By Keith Thompson
This article will be posing questions and arguments to the Muslim readers who believe that the New Testament teaches that Jesus is not God but merely a prophet. It is stated in the Quran that Jesus was merely a prophet. For example in S. 5:75 we read: “The Messiah the son of Mary is only a prophet…” (Palmer 5:75). However, the first-century texts that were written by eye-witnesses and ear-witnesses of Jesus give us a different Jesus – namely the real Jesus. Hence, this article will demonstrate that the Jesus of the first-century was no mere prophet. It will be shown that although Jesus was a prophet, He was not a mere prophet. He is God. It is my hope that this material will clear up what the New Testament teaches about Jesus for those Muslims whom the Father is drawing to Christ.
#1 If Jesus is merely a prophet then why does John 5:23 state that, “… everyone will honor the Son, just as they honor the Father. Anyone who does not honor the Son is certainly not honoring the Father who sent him” (John 5:23 ESV)? Wouldn’t honoring Jesus just as, or in the same way we honor the Father be blasphemy if Jesus is merely a prophet? Would it be acceptable for a Muslim to honor Muhammad in the same way and to the same extent that they honor Allah? The primary definition of Greek word for “just as” (kathōs) is “… according as, just as, even as, in proportion as, in the degree that.”"(1) Thus, there is no question that this verse is commanding believers to honor, revere, or venerate Jesus to the same degree as we honor, revere and venerate the Father. Since the Father is to be honored as God and to the greatest extent, so is Jesus. Therefore, Jesus is not a mere prophet.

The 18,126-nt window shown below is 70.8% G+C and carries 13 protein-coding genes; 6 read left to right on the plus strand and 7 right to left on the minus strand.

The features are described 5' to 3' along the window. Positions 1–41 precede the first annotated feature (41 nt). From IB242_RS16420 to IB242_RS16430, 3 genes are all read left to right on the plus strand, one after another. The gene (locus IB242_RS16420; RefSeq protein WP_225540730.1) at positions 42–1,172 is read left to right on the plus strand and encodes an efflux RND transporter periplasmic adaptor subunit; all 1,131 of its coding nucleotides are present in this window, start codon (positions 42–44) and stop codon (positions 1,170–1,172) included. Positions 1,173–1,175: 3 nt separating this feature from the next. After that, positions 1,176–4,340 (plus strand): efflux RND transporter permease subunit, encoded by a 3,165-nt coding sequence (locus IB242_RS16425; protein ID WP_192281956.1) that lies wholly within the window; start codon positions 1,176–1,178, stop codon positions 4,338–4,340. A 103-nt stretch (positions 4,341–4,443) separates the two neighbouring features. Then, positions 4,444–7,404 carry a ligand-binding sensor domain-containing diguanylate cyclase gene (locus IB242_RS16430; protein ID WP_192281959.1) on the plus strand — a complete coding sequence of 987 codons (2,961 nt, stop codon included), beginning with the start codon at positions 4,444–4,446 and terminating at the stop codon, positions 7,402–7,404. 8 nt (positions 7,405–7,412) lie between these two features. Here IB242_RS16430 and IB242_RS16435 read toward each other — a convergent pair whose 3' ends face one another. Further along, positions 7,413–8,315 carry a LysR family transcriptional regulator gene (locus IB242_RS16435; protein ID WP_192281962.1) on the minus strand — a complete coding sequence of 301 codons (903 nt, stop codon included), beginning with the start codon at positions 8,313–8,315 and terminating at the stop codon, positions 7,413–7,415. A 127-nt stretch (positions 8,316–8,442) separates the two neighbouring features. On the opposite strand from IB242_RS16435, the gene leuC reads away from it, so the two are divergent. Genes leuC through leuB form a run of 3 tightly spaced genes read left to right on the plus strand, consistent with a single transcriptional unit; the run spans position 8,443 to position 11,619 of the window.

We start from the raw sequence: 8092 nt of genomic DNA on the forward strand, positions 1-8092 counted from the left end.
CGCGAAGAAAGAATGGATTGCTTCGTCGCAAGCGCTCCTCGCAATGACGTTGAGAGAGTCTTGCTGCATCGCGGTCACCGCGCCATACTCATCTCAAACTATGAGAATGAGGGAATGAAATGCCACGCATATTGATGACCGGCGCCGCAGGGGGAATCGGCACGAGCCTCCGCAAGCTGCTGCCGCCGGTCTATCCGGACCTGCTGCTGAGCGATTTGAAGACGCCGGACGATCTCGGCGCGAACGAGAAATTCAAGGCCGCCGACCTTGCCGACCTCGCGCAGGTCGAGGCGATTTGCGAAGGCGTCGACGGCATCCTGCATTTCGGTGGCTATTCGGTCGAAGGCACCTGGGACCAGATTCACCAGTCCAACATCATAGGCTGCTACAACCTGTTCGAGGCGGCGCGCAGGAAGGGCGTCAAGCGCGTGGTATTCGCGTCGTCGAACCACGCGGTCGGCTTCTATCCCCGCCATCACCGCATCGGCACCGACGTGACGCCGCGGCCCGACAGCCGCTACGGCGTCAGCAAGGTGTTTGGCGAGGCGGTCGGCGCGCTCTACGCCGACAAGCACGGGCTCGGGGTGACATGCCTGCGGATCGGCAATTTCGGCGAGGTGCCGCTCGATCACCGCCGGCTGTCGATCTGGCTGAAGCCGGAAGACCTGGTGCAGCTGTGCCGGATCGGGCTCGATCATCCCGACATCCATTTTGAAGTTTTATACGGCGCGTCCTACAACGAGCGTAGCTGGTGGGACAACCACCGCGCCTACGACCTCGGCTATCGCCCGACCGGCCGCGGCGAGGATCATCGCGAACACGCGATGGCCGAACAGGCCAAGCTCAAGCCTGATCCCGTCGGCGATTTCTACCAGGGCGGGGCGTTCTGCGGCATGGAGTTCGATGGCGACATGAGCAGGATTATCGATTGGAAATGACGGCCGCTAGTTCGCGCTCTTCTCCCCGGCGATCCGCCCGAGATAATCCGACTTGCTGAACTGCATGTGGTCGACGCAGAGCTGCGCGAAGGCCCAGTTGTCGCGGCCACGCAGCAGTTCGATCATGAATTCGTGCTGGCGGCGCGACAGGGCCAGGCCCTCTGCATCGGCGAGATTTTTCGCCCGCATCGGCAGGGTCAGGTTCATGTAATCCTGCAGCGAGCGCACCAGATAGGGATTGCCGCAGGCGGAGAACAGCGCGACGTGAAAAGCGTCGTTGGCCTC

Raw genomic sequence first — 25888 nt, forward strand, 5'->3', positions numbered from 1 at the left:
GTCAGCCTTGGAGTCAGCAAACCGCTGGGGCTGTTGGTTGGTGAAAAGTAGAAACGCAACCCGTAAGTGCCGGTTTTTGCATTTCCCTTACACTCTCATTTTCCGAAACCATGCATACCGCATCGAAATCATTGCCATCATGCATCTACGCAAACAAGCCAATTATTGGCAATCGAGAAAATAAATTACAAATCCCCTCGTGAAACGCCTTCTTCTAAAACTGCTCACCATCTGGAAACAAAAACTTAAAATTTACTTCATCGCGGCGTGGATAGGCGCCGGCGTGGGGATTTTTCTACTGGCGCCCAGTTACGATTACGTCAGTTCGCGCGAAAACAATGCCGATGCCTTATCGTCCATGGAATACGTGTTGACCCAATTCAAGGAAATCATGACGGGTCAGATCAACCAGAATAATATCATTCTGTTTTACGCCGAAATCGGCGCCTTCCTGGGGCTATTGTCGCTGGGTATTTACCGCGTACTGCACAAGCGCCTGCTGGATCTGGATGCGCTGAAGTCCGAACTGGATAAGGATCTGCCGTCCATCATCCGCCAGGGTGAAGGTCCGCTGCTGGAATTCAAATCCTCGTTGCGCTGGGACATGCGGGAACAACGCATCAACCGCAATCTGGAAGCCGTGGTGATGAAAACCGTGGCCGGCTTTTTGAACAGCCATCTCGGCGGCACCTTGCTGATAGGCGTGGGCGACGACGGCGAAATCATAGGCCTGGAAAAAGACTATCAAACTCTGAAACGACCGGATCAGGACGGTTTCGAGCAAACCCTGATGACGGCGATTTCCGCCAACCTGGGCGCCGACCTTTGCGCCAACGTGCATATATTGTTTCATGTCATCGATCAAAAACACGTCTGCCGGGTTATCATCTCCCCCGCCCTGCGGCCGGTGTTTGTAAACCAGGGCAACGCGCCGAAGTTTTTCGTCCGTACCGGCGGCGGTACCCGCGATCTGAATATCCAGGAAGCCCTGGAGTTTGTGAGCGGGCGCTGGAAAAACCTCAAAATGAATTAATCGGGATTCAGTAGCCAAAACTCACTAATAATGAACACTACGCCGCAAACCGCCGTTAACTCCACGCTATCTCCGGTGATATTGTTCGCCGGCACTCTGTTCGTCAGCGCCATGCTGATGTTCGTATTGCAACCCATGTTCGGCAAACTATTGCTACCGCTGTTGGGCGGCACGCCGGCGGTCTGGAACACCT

#2 If Jesus is merely a prophet then why in Revelation 5:8-14 does it say that in heaven every creature including angels and elders will worship Jesus saying He is worthy of praise, glory, honour and power forever and ever? If Jesus is a mere prophet and not God, doesn’t this derogate from worship that God alone deserves? If it is worship only due to God doesn’t this prove that the first-century texts are affirming that Jesus is more than just a prophet? Revelation 5:8-14 says:
"And when he had taken it, the four living creatures and the twenty-four elders fell down before the Lamb. Each one had a harp and they were holding golden bowls full of incense, which are the prayers of God’s people. And they sang a new song, saying: “You are worthy to take the scroll and to open its seals, because you were slain, and with your blood you purchased for God persons from every tribe and language and people and nation. You have made them to be a kingdom and priests to serve our God, and they will reign on the earth.” Then I looked and heard the voice of many angels, numbering thousands upon thousands, and ten thousand times ten thousand. They encircled the throne and the living creatures and the elders. In a loud voice they were saying: “Worthy is the Lamb, who was slain, to receive power and wealth and wisdom and strength and honor and glory and praise!” Then I heard every creature in heaven and on earth and under the earth and on the sea, and all that is in them, saying: “To him who sits on the throne and to the Lamb be praise and honor and glory and power, for ever and ever!” The four living creatures said, “Amen,” and the elders fell down and worshiped" (Revelation 5:8-14 NIV).
#3 If Jesus is a mere prophet who’s life began at conception like the rest of mankind then why does the NT teach that Jesus pre-existed with the Father in unique Glory? Philippians 2:6-11 states: